AI-powered drones could help save lives on the battlefield
Image credit: Edge Hill University.
Researchers at Edge Hill University, in Lancashire, have launched a new drone project powered by artificial intelligence (AI) for battlefield triage.
Project ATRACT - aka 'A Trustworthy Robotic Autonomous system to support Casualty Triage' - aims to utilise novel technologies to help increase soldiers' survival chances after the battle.
The researchers aim to develop new sensors, AI systems and an ethical framework to create a fully autonomous system powered by drones that can aid first responders in making critical decisions in the “platinum ten minutes” after a trauma.
The project is being developed as a response to modern forms of warfare and technological advances, including new and cheap shoulder-mounted rocket launchers that make traditional evacuation by helicopter impossible.
“In the Vietnam War, American evacuation helicopters transformed soldier survivability with the emergence of the ‘Golden Hour,’ using superior air power to evacuate casualties quickly and effectively,” said Ardhendu Behera, professor of computer vision and AI at Edge Hill.
“However, as seen in Ukraine, the use of low-cost, accurate, shoulder-launched ground-to-air missiles has significantly disrupted helicopter operations, presenting a heightened risk to casualty evacuation operations.”
At the moment, frontline army medics are often required to monitor multiple casualties and prioritise them based on the severity of injuries. This system is not always the most efficient, so researchers identified an "urgent unmet need" for enhancing casualty survival in a warzone where conventional helicopter evacuations simply aren’t possible.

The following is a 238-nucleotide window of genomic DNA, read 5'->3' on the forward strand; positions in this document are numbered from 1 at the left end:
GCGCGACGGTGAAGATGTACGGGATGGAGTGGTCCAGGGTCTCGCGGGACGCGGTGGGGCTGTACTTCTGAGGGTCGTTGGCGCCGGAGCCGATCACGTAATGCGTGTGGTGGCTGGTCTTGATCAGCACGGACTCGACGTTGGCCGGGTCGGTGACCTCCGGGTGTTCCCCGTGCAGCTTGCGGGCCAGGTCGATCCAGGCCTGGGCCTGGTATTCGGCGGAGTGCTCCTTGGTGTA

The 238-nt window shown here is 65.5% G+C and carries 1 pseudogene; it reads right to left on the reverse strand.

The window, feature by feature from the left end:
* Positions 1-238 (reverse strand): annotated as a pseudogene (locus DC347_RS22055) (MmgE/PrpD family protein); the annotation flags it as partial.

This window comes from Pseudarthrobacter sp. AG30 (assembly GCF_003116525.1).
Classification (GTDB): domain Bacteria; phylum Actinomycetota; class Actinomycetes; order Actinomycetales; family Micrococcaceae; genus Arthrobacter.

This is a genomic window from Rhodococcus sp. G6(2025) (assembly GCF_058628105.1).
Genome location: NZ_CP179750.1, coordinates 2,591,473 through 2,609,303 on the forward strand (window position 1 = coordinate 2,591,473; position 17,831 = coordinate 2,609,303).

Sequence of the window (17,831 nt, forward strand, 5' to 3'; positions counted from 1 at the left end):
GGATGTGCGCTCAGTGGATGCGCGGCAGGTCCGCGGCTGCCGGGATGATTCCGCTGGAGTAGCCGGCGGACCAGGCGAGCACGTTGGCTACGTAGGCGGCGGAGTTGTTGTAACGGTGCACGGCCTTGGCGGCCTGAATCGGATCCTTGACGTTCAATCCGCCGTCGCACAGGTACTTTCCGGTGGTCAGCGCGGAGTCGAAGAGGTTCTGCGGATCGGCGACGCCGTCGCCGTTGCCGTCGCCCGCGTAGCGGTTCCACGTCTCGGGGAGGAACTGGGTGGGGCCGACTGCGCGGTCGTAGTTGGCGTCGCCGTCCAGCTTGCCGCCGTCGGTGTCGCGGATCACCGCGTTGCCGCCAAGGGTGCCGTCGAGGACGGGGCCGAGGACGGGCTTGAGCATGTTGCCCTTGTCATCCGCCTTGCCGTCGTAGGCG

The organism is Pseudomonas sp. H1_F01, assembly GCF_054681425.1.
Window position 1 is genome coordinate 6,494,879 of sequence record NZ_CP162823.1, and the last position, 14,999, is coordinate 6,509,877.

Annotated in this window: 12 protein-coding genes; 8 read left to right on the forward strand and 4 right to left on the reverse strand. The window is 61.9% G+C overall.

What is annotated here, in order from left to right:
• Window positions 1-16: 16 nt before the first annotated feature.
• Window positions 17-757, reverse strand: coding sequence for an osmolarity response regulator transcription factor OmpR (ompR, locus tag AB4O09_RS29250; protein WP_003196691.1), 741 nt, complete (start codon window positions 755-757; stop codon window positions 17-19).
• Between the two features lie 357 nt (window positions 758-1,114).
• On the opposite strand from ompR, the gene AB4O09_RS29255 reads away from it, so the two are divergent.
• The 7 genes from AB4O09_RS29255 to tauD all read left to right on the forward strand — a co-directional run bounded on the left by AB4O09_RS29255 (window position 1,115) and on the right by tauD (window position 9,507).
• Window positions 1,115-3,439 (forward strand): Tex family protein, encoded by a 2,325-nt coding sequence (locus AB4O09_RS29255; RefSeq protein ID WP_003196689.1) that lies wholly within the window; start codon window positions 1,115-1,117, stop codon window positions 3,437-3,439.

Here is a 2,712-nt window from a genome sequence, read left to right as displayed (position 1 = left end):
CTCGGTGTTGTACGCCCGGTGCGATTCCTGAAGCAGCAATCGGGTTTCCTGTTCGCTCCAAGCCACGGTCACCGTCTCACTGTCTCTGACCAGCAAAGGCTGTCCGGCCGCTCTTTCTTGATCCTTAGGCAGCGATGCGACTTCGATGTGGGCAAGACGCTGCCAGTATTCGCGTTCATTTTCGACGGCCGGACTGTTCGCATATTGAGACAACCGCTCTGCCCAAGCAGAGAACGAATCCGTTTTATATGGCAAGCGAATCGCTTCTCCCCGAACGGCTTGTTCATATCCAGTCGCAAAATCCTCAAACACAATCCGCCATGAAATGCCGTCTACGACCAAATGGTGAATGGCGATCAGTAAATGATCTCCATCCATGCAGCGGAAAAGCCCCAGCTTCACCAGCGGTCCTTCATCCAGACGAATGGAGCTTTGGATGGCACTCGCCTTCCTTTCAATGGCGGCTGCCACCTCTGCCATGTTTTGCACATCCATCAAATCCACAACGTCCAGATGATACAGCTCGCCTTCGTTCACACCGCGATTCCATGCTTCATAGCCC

ATRACT will aim to provide near real-time casualty information to an approaching medical team, allowing for more efficient crew resource management and casualty prioritisation, cutting down on time spent on the ground and protecting frontline medics from harm.
“While there is much talk of using AI and autonomous platforms as weapons, this project does the opposite, helping to save lives, protect soldiers and make war less deadly," Beherea added.
The project will centre on several goals to improve ATRACT's technology and make it reliable in high-pressure environments. As part of this effort, the scientists are working to perfect ATRACT’s sensors so that it can easily navigate rough terrain and precisely search for wounded soldiers using visual and thermal imaging data.
The research team also aims to use cutting-edge algorithms in conjunction with cutting-edge multimodal AI sensing to pinpoint the exact location of frontline soldiers and track the severity of their injuries in real time.
Dr Khizer Saeed from the University of Brighton’s School of Architecture, Technology and Engineering, said: “Each of the elements of the project represents a significant development in drone technology and artificial intelligence that will enhance research and development for a huge range of other projects around the world.
“We hope to one day see drones like ATRACT helping in natural disasters and terrorist attacks, where saving time is key to saving lives.”
The project is funded by the Engineering and Physical Science Research Council (EPSRC) to the tune of £850,000. It is being led by Edge Hill University with support from Loughborough University, the University of Brighton, and the University of Portsmouth.
ATRACT is set to be completed in 2026.
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